I cannot express my gratitude enough to all of those that helped to support this trip, either through prayer or financial support. Each of you were on this trip with me.  And I thank you for your sacrifice.

I will be posting daily my days in Haiti.  Our fearless leader posted daily while we were there and you can get an overview of the trip from his blog:  http://haitioct2015.blogspot.com/   And of course, mine will include lots of pictures!

Our first day was spent mostly in the air and then getting acquainted with our accommodations for the week.







Patty and Paula



Because It Matters.

I know, I know, I have not posted in AGES!  But it is summer vacation and soon I will have a “What I Did on My Summer vacation” post, but right now there is something a bit more important.

As everyone knows, Detroit is bankrupt.  Financially is the proclamation for now, but bankruptcy of a different kind has taken place long before that.  The people of Detroit have suffered from a decline in self-esteem, worth, value and significance brought on by corruption, racism, poverty and neglect.  Now I am not here to step further on top of what many shout out as the hell hole of America.  Quite the opposite.  I will be the first to shout out about all the beautiful places in Detroit.  The smaller, magical spots that people overlook and the grander more obvious places.  One of those places is my favorite place in Detroit.  A place I take others, or get lost in all by myself.  A place that fills my eyes with delight and in a turn brings tears to my eyes.  Good tears.  The DIA.  Never been there?  My header is looking out onto Woodward from the front steps, just look around “Le Penseurs” buttocks.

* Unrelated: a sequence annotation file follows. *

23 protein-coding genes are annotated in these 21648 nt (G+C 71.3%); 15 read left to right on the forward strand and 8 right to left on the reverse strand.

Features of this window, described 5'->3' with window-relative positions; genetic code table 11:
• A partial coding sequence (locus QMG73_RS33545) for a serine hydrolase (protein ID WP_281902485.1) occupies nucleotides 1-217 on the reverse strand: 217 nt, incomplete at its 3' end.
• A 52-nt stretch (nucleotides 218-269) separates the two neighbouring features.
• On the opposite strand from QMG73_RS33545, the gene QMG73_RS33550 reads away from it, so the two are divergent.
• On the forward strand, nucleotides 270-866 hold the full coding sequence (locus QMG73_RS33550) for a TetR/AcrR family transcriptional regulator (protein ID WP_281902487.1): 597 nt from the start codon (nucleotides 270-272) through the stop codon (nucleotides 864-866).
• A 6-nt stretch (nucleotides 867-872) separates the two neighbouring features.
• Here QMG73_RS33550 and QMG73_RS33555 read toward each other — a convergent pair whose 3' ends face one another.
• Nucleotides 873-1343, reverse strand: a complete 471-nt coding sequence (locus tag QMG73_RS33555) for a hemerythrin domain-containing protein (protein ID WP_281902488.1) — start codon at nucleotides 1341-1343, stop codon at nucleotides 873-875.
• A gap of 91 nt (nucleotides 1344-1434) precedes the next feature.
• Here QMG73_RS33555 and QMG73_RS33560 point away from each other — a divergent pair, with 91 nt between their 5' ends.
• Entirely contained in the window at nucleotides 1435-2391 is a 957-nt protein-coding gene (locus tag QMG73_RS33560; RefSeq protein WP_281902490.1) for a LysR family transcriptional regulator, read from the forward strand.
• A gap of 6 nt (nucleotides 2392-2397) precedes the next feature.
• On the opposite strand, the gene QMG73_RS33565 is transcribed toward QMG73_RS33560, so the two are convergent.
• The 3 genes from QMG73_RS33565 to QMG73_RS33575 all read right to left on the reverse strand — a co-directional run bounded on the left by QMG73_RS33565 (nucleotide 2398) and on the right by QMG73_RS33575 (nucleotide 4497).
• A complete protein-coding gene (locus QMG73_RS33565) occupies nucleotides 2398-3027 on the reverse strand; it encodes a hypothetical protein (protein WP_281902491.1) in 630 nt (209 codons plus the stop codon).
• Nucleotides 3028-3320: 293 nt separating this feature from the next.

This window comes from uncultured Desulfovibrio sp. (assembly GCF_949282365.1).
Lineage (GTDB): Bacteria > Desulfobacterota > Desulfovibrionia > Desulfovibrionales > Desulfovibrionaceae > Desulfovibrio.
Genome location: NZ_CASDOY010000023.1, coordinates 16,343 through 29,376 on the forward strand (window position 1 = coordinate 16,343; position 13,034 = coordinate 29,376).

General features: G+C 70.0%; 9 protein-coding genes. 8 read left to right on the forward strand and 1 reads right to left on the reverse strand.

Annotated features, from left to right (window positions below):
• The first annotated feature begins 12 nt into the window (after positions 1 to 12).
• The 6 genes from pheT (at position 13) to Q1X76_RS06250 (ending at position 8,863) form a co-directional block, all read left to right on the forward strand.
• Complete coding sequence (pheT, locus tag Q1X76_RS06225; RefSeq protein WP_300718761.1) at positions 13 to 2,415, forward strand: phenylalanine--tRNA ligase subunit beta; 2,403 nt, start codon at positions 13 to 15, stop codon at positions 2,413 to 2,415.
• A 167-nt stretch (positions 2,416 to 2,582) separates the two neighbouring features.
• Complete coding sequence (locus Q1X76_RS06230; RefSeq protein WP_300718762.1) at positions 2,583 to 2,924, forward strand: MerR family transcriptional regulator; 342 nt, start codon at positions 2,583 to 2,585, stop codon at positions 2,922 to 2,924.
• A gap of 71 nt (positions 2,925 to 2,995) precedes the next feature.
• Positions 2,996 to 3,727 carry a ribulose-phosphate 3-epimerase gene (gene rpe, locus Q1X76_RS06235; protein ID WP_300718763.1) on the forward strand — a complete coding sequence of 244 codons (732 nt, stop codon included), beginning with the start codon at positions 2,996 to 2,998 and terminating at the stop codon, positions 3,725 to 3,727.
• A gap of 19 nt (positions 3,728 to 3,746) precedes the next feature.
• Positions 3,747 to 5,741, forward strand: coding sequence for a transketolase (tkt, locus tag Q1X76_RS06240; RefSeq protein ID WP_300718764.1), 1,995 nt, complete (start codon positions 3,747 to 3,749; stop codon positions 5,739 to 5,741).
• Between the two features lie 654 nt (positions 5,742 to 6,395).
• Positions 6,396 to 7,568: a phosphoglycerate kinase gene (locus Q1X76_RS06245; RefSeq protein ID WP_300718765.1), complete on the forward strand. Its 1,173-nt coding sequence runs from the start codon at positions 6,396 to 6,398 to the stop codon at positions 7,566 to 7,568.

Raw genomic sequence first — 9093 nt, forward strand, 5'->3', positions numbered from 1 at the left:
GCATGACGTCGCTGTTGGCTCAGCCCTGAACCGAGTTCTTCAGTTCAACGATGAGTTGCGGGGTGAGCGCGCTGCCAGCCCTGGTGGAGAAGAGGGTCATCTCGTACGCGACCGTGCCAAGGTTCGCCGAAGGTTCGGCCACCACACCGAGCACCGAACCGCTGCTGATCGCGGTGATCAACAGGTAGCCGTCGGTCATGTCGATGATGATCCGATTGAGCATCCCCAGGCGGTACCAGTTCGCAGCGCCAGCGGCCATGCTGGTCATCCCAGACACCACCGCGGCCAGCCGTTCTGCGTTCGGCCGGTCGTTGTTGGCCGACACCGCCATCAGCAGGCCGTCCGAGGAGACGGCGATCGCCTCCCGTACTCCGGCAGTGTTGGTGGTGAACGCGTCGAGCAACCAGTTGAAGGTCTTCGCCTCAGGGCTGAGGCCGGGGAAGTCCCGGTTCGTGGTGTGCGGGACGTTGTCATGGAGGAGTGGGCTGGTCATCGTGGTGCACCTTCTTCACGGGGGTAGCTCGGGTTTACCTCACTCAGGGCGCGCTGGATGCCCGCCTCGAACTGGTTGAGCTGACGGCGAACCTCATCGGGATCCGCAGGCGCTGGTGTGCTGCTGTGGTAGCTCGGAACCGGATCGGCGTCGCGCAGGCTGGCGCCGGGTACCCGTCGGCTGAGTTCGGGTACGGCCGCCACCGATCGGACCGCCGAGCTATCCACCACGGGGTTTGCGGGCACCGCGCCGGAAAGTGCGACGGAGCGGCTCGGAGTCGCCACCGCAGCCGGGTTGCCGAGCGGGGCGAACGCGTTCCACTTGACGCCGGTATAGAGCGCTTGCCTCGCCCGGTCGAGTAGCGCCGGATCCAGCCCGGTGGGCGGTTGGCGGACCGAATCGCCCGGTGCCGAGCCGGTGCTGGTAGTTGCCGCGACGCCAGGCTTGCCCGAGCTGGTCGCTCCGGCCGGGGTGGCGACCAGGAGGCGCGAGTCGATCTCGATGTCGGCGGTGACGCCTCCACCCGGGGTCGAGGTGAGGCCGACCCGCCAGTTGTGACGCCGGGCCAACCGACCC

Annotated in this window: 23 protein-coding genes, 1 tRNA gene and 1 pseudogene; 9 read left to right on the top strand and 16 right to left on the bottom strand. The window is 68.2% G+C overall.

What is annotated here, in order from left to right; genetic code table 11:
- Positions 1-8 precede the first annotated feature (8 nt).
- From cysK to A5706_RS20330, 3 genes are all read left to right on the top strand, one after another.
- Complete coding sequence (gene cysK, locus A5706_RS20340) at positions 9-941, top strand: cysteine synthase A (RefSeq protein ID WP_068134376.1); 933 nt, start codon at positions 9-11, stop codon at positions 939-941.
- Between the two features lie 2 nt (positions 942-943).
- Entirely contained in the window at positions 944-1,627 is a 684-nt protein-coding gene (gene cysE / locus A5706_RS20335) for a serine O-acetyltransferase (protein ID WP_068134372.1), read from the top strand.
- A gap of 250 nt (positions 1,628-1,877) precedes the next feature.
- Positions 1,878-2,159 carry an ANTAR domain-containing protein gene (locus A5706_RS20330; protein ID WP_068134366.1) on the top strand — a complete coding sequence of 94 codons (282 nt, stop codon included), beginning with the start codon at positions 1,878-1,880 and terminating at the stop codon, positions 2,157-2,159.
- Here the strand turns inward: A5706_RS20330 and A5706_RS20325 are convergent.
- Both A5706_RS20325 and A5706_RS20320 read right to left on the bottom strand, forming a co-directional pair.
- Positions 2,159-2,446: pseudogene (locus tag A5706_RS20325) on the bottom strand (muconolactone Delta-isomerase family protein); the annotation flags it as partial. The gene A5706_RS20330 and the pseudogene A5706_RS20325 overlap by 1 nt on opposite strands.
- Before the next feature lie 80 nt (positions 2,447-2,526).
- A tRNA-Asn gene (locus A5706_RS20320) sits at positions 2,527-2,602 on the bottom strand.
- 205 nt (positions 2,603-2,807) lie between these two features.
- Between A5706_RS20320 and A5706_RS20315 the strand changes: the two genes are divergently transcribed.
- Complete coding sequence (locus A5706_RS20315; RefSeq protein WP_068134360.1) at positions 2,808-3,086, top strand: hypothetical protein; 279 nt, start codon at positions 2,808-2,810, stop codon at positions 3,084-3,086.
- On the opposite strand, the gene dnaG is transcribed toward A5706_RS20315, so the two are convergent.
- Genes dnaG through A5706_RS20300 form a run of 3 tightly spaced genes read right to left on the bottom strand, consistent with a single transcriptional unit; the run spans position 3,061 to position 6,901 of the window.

You don’t have to be an artist to appreciate all the beauty and mastery dating from primitive times until now.  There is something there for everyone, every age, every mood, every heart.  because of that, it is in integral place in the heart of Detroit.  Its architecture alone is a gem in a neglected mine that is being dusted off and re cultivated.  A bright spot in the gray matter.